I know what that Muppet-looking mop-head meant. (An aside: John Denver looks like a stuffed toy with a wide mouth and big 70s glasses. I recommend the movie he did with George Burns, “Oh, God,” to get the full impression is how almost cute and downright ugly John Denver nee Dusseldorf actually could be. Or watch The Muppet Show. There was a reason he was regular.) I was homesick for country roads even when I lived on them (hell, I wanted John Denver’s, not mine; his had more trees and less Illinois corn). And when I moved to Colorado I caught the high, even though I don’t walk down to the neighborhood medical marijuana shops and purchase the wares. The mountains trump all. Coloradans love John Denver’s tribute to the mountains; “Rocky Mountain High” is officially our state song, and we like to think he is high on life as well as the ever-present weed because when you’re up there, you can see nearly everything. John Denver is not faking his love in this song and when you hear it slipping into some song mix in some mountain town, you know it. Even if you don’t really like the song, like me, you can’t help but feel in that sub-logic part of your mind that he nailed it. “He was born in the summer of his 27th year/ on the road to a place he’d never been before/ he left yesterday behind him, you might say he was born again, you might say he’d found a key to every door” (okay, say what you will, but that last long line is really cool, even sung in Denver’s piercing tenor—because he nailed the conversational rhythm, he’s getting ready to tell us a story over, say, a sub sandwich in that dive)….And then there’s the chorus, heard ad nauseum all over Colorado: “And the Colorado Rocky Mountain high/ I’ve seen it rain and fire in the sky/ Friends around the campfire and everybody’s high-yi-yi” (dogs wail at this final note)…Rocky Mountain High, Coloradohhhhhhh.” Enough? Okay. The thing is, it does rain and fire in the sky. When you’re in the mountains you are close to the sky. You can kiss the sky, of course, although it’s likely that the sky will smack you in the mouth then and knock you down the mountain. The sky in the mountains is so close that you are subject to electrocution during a sudden storm, knocked over by wind, burned by a sun that is shockingly close to you (I never get used to that). It is not benevolent but something odd happens to humans there. In packs, we get kinda mellow. We feel really good. We are kind and we walk big dogs, and even mountain bikers say hello on the way down. Strangers tell you what’s around the next turn. We are really high.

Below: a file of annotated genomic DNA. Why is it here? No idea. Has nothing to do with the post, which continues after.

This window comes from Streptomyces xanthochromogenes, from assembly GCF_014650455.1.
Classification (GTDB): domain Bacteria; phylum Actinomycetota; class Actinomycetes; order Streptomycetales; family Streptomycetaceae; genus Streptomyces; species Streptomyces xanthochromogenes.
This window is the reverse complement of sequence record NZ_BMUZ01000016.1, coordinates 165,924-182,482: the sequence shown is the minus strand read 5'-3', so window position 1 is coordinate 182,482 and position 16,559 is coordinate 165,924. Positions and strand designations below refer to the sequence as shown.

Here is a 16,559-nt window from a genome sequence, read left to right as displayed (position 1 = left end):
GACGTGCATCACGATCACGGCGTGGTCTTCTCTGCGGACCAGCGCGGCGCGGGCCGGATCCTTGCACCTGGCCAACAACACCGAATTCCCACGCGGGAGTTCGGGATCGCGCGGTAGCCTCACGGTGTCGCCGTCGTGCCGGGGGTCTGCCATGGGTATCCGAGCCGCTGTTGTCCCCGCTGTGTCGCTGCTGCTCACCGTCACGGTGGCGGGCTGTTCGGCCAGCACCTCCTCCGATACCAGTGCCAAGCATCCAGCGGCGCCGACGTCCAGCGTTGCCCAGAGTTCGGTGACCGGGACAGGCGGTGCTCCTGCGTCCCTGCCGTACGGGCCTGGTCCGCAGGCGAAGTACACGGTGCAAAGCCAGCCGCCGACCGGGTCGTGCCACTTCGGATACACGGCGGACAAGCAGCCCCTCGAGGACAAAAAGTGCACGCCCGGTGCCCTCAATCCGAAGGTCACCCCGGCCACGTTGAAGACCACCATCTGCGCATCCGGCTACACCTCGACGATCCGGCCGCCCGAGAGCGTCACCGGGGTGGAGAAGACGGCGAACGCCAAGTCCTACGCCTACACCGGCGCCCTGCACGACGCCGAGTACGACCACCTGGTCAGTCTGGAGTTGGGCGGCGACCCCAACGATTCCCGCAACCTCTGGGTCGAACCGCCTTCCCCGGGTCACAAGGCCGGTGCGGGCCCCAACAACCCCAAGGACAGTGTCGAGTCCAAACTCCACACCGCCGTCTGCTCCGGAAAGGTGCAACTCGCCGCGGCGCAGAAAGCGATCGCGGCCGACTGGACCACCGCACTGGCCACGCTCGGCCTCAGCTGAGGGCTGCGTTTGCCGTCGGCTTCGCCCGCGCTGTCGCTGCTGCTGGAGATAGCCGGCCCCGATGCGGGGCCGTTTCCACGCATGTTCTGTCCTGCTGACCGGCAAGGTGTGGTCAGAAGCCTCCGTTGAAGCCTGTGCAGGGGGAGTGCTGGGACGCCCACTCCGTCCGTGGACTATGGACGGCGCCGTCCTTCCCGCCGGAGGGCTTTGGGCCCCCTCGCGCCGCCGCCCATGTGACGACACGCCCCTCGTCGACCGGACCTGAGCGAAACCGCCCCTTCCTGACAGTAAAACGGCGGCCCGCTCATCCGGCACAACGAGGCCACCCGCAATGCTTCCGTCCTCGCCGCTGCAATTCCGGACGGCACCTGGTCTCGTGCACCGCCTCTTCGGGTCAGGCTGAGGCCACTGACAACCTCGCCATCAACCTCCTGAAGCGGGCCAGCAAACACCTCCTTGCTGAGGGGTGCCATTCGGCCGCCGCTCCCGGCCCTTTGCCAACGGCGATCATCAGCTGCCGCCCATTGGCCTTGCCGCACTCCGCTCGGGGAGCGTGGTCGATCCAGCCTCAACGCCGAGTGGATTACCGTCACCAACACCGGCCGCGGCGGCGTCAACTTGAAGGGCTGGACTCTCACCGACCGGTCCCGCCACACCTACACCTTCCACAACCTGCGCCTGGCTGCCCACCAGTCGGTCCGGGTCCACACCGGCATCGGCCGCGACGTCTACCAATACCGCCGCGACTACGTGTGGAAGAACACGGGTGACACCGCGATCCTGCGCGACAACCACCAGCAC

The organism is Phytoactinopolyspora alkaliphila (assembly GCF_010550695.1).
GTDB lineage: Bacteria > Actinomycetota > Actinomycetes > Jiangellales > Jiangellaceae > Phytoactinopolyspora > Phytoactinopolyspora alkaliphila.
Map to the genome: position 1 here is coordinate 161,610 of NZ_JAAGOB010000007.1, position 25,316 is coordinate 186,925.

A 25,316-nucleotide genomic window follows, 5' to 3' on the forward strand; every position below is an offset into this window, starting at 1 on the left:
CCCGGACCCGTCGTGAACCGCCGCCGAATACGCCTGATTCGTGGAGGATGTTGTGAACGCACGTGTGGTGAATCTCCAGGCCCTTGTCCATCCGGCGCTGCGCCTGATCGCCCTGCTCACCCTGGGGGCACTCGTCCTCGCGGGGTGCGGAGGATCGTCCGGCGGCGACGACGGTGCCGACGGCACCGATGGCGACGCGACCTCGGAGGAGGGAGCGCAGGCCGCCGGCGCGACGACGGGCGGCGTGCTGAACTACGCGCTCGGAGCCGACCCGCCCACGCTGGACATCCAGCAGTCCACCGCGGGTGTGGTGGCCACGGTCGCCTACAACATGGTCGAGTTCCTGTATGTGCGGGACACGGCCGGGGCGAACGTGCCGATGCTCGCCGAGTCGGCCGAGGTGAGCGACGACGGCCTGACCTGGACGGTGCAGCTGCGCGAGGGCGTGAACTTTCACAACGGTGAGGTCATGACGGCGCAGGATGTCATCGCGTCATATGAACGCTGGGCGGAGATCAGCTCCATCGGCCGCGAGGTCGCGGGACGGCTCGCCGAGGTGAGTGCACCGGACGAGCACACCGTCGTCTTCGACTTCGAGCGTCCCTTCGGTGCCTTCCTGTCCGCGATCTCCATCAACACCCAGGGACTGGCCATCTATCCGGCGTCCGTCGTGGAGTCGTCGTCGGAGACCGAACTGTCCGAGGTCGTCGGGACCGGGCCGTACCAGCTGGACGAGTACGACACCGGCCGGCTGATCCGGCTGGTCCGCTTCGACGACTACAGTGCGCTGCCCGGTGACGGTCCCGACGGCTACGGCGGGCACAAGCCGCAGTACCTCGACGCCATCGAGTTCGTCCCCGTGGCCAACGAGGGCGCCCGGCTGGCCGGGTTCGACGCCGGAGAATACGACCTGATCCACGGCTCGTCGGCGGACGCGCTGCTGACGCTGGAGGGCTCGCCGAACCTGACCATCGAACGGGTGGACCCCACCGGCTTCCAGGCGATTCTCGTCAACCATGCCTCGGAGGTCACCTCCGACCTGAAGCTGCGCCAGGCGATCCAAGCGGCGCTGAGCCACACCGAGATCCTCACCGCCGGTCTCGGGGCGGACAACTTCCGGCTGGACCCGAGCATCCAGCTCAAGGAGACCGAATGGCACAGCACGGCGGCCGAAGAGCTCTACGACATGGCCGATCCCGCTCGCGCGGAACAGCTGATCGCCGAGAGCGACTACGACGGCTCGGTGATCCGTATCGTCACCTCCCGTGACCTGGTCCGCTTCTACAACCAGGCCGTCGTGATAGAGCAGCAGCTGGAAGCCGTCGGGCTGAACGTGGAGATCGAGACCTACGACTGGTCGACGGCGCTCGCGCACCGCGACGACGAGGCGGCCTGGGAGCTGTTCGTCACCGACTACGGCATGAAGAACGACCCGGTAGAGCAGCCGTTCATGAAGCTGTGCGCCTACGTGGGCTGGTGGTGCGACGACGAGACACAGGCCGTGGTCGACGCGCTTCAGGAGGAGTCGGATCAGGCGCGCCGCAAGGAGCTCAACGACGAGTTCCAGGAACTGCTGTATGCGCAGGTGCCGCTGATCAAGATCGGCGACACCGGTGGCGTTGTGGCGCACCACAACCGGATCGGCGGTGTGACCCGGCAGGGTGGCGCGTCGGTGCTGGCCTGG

Poor John Denver was killed flying a small plane. I always respected that. Of course, it’s the fall that gets you, but that’s not the point. It’s how high you got. Everyone in Colorado, even the conservative ones, know that John Dusseldorf went into the clouds. We don’t really care if he was any good or not. That’s not the point.

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on the mall at the Democratic National Convention: “come on out and buy some product!”IHa

Having no special tickets to get me into the “special musical events” for the “special” people at the Democratic Convention (the conventioneers and those who are connected to them and those who donated lots of money or those who are just paying close attention to the parties), I didn’t see Sheryl Crow or Stevie Wonder or the Drive-By Truckers playing for the Montana party or any of the other people who performed in the exclusive events.  But I didn’t really want to…much.  I was even too tired to try for the Rage Against the Machine tickets, in part because I think the band is imitative and strident and NOT FUNNY (the best of the older punkers had a sense of humor, remember?).  But I kind of wish I had, since there was a big protest afterwards, and it would have been fun to see that.  But by then I had already spent hours walking around the 16th Street Mall, a ten block downtown area that was packed with people throughout the convention. (Oh, it seems so empty and lonely now.)  I went to hang out, to watch, to just sit and listen.  I heard some music in the protester’s park and I heard some musical snippets of conversation.  I’ll try to give you a sense of what it was really like at the convention, from someone who was not Important:

On the way to the mall, walking through Denver’s strip of parking lots and office buildings–one lot attendant to another: “The guy got a replacement eyeball and he said he never wanted to  see the person it was  coming from.  He said it just kept lookin at him.”